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Call for Tax Breaks for Disability Support Workers


Wednesday, 18th January 2017 at 2:02 pm
Lina Caneva, Editor
South Australian Dignity Party MP Kelly Vincent has called for increased tax deductions for disability support workers to assist with the costs of travel, vaccinations and police clearances in a submission to the federal government’s May budget deliberations.


Wednesday, 18th January 2017
at 2:02 pm
Lina Caneva, Editor


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Call for Tax Breaks for Disability Support Workers
Wednesday, 18th January 2017 at 2:02 pm

South Australian Dignity Party MP Kelly Vincent has called for increased tax deductions for disability support workers to assist with the costs of travel, vaccinations and police clearances in a submission to the federal government’s May budget deliberations.

“Disability support workers, also known as personal attendants, enable independence for people with disabilities, supporting us so that we can engage in work and the community,” Vincent said.

“Disability support work has long been undervalued and offers low pay. So, it is unacceptable that some support workers also effectively incur out-of-pocket costs in conducting their everyday work activities.”

Vincent, who has cerebral palsy, said disability support workers were currently unable to claim a tax deduction for travel between clients’ homes if they go to their own home in between shifts.

“Support workers should be entitled to a deduction for their travel costs when they are travelling between their first and last client of the day, including when they visit their own home in between shifts,” she said.

“This is a simple move that could encourage more workers to enter, or stay in, the industry, so that we people with disabilities are guaranteed the assistance we need to continue contributing to our state.

“We are offering a practical solution for disability support workers rather than the absurd work around advised by the tax office. Suggesting a worker park somewhere along the route and then walk home to ensure that leg of the journey qualifies for a deduction is worthy of Monty Python or an episode of Utopia.

“My suggested changes would also be timely given the rollout of the National Disability Insurance Scheme across Australia. Currently, we have half the required support workers needed for full implementation of the NDIS by 2020 – there has been, and will continue to be, a substantial increase in demand for support workers in the disability sector.”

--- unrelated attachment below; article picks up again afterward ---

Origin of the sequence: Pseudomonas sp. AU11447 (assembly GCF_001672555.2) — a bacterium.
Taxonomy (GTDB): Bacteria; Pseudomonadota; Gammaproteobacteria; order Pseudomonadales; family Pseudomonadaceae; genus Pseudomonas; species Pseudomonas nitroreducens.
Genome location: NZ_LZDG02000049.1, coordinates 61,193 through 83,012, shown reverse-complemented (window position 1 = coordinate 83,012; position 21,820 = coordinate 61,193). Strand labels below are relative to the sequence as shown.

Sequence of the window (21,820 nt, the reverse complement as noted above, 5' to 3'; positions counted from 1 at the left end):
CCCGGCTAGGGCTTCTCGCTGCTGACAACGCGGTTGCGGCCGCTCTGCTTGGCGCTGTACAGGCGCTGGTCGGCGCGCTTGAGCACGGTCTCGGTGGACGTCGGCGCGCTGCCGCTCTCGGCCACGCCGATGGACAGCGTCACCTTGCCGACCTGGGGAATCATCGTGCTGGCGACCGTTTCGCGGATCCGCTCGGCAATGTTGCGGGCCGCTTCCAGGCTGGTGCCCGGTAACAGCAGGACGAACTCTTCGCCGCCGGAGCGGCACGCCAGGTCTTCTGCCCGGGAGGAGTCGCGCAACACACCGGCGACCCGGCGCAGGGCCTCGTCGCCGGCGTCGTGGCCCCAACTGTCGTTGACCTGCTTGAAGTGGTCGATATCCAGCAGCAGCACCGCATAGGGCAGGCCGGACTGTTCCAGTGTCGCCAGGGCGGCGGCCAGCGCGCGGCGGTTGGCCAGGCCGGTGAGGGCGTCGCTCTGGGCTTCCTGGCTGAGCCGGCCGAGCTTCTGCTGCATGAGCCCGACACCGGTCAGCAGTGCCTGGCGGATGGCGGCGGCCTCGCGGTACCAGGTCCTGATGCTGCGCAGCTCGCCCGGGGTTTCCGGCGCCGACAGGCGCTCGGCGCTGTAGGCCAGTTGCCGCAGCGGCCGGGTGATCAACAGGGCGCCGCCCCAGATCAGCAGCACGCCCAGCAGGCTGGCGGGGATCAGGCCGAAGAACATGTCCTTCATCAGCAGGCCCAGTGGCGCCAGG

Vincent said in her budget submission that the Australian Taxation Office does not currently allow for vaccination costs to be reimbursed for disability support workers or health care workers.

“This is particularly crucial for people working with clients who may not be able to be vaccinated, and or may be especially susceptible to illness, due to disability or health conditions,” she said.

“Vaccinations are crucial to ensure that infectious diseases are not passed on and should be encouraged in both the disability and health sectors. I believe it would be of benefit to many support workers if their vaccination costs were made tax deductible. It is possible that removing this cost barrier could also act as further encouragement to ensure support workers keep their vaccinations up to date.”

She said disability support workers and aged care workers were generally required to complete a federal police clearance and comprehensive screening process as a prerequisite for their employment.

“This is currently not covered as a tax deduction by the Australian Taxation Office. I have concerns that the cost of undergoing necessary police clearances may prevent some individuals from considering employment in the disability sector.

“I believe it would be of benefit if support workers, where they incur this cost, could claim a deduction for this outgoing expense.

“With the rollout of the National Disability Insurance Scheme underway, it is important that the government encourages new workers into the disability sector.”

The independent MP said increased tax deductions for disability support workers would assist to break down financial barriers that may deter individuals from entering the sector, at a time when demand for workers is at an all-time high.

“These changes will also ensure that we continue to value the important role of support workers by acknowledging the additional costs they often experience,” she said.

“These small changes have the potential to assist disability support workers by ensuring they receive fair reimbursement for being available to do the work they do.”


Lina Caneva  |  Editor |  @ProBonoNews

Lina Caneva has been a journalist for more than 35 years, and Editor of Pro Bono Australia News since it was founded in 2000.

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